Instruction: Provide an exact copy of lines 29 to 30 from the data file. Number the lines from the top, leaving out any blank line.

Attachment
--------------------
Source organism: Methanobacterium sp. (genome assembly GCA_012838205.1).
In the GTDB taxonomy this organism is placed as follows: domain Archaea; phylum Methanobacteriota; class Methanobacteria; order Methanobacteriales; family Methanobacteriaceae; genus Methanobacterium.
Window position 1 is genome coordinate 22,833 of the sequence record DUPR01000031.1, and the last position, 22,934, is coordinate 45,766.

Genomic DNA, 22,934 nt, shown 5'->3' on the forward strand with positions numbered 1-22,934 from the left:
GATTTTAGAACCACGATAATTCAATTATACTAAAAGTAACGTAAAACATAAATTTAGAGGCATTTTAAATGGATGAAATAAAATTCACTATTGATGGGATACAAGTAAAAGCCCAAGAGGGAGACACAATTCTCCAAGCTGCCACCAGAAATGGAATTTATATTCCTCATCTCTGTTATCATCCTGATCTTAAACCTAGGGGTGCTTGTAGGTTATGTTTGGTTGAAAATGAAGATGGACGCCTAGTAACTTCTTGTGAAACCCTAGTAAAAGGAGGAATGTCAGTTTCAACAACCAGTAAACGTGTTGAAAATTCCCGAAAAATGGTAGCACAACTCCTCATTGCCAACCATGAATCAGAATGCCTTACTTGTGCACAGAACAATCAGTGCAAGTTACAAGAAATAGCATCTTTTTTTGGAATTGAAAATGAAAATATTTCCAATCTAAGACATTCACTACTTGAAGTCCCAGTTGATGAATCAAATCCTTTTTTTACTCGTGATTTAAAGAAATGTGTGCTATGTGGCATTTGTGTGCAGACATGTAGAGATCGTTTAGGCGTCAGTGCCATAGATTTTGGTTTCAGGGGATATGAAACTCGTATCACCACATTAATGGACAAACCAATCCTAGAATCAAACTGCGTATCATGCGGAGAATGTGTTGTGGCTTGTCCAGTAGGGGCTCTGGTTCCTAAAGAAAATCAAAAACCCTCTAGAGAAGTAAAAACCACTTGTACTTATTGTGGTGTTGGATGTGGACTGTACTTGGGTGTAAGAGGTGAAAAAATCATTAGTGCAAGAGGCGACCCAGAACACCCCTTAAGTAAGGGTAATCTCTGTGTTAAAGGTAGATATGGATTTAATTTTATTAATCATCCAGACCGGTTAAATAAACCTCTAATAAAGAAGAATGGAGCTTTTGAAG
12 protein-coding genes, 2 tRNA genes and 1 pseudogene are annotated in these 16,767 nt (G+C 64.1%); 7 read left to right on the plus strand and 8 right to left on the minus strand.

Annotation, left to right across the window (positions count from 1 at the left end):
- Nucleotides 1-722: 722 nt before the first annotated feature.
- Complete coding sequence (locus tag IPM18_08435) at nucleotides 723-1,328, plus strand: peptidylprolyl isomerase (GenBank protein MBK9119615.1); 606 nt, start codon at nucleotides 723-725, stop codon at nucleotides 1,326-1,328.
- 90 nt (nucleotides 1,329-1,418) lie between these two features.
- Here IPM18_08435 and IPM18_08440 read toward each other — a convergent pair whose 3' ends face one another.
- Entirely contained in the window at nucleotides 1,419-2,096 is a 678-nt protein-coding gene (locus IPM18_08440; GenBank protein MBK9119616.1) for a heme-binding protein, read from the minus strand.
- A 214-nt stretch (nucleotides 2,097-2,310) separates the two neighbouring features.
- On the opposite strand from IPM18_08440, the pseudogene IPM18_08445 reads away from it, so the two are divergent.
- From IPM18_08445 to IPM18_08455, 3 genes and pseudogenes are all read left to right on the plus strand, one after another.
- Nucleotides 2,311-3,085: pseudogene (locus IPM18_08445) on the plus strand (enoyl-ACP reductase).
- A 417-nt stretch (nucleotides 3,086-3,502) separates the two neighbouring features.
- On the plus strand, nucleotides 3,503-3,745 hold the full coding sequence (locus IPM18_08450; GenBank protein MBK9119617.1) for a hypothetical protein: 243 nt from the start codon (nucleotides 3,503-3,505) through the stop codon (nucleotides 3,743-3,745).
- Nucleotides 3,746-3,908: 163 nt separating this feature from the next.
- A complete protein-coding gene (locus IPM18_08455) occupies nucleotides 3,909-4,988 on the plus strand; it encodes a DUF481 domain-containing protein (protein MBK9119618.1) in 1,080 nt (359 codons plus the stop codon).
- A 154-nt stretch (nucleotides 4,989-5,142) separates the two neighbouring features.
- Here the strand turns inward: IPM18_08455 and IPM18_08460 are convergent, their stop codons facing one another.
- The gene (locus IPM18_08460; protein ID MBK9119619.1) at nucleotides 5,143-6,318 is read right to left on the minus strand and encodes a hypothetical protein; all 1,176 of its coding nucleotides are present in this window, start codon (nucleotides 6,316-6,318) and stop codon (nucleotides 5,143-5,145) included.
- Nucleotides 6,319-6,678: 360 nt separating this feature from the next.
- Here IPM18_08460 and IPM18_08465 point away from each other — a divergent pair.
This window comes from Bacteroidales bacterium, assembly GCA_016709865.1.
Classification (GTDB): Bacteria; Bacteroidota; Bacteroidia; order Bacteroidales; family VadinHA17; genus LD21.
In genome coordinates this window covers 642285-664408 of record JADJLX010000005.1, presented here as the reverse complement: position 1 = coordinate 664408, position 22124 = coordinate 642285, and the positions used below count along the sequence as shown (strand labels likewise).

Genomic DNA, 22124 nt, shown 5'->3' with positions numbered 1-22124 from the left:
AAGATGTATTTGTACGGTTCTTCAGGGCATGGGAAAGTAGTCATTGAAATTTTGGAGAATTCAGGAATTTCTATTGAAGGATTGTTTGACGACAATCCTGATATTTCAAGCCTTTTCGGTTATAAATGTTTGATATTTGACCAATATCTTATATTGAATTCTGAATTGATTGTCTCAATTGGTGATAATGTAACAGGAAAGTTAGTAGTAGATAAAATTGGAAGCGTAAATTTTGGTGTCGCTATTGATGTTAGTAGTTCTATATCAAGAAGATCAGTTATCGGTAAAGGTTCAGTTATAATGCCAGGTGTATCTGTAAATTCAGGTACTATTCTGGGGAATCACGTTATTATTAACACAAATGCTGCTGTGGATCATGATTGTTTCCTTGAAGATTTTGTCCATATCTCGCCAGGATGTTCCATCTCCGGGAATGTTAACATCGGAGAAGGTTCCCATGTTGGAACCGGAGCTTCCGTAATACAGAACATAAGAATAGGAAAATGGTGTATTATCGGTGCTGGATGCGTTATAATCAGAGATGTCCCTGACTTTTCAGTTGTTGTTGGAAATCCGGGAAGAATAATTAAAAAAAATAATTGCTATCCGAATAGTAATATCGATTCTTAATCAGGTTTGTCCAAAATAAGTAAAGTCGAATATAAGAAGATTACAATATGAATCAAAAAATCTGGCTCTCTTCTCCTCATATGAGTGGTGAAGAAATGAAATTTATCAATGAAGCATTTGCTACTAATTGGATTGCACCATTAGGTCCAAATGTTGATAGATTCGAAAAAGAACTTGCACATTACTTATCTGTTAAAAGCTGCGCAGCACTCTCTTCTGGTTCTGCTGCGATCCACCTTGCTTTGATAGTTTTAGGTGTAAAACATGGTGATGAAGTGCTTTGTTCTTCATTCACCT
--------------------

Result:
Genomic DNA, 22124 nt, shown 5'->3' with positions numbered 1-22124 from the left:
AAGATGTATTTGTACGGTTCTTCAGGGCATGGGAAAGTAGTCATTGAAATTTTGGAGAATTCAGGAATTTCTATTGAAGGATTGTTTGACGACAATCCTGATATTTCAAGCCTTTTCGGTTATAAATGTTTGATATTTGACCAATATCTTATATTGAATTCTGAATTGATTGTCTCAATTGGTGATAATGTAACAGGAAAGTTAGTAGTAGATAAAATTGGAAGCGTAAATTTTGGTGTCGCTATTGATGTTAGTAGTTCTATATCAAGAAGATCAGTTATCGGTAAAGGTTCAGTTATAATGCCAGGTGTATCTGTAAATTCAGGTACTATTCTGGGGAATCACGTTATTATTAACACAAATGCTGCTGTGGATCATGATTGTTTCCTTGAAGATTTTGTCCATATCTCGCCAGGATGTTCCATCTCCGGGAATGTTAACATCGGAGAAGGTTCCCATGTTGGAACCGGAGCTTCCGTAATACAGAACATAAGAATAGGAAAATGGTGTATTATCGGTGCTGGATGCGTTATAATCAGAGATGTCCCTGACTTTTCAGTTGTTGTTGGAAATCCGGGAAGAATAATTAAAAAAAATAATTGCTATCCGAATAGTAATATCGATTCTTAATCAGGTTTGTCCAAAATAAGTAAAGTCGAATATAAGAAGATTACAATATGAATCAAAAAATCTGGCTCTCTTCTCCTCATATGAGTGGTGAAGAAATGAAATTTATCAATGAAGCATTTGCTACTAATTGGATTGCACCATTAGGTCCAAATGTTGATAGATTCGAAAAAGAACTTGCACATTACTTATCTGTTAAAAGCTGCGCAGCACTCTCTTCTGGTTCTGCTGCGATCCACCTTGCTTTGATAGTTTTAGGTGTAAAACATGGTGATGAAGTGCTTTGTTCTTCATTCACCT